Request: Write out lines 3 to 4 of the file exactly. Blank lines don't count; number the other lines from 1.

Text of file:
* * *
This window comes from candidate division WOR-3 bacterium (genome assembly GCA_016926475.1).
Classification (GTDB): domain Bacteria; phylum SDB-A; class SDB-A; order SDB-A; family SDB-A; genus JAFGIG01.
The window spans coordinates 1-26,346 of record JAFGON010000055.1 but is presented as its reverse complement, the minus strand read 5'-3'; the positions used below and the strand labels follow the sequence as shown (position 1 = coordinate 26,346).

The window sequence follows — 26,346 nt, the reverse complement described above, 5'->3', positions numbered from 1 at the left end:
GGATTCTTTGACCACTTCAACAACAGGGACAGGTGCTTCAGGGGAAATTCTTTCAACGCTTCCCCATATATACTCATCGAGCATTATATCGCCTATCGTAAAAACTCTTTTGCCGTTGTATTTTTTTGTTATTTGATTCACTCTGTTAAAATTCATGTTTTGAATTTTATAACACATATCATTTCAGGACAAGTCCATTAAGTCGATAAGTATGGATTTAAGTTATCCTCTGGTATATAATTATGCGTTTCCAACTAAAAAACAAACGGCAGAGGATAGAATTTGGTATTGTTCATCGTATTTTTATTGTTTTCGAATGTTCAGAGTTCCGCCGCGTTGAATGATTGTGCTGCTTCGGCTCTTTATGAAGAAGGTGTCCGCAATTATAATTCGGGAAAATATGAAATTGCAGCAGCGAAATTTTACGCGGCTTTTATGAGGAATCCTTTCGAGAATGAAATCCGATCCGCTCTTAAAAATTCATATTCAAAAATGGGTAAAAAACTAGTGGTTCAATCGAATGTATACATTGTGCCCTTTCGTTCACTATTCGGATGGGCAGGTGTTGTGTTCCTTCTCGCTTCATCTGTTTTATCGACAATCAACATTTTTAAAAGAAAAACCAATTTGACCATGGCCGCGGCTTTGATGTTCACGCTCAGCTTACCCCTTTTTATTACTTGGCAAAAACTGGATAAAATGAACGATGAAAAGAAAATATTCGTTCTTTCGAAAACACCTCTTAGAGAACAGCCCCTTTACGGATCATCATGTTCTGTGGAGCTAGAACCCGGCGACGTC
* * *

The window spans coordinates 1-26,346 of record JAFGON010000055.1 but is presented as its reverse complement, the minus strand read 5'-3'; the positions used below and the strand labels follow the sequence as shown (position 1 = coordinate 26,346).

The window sequence follows — 26,346 nt, the reverse complement described above, 5'->3', positions numbered from 1 at the left end: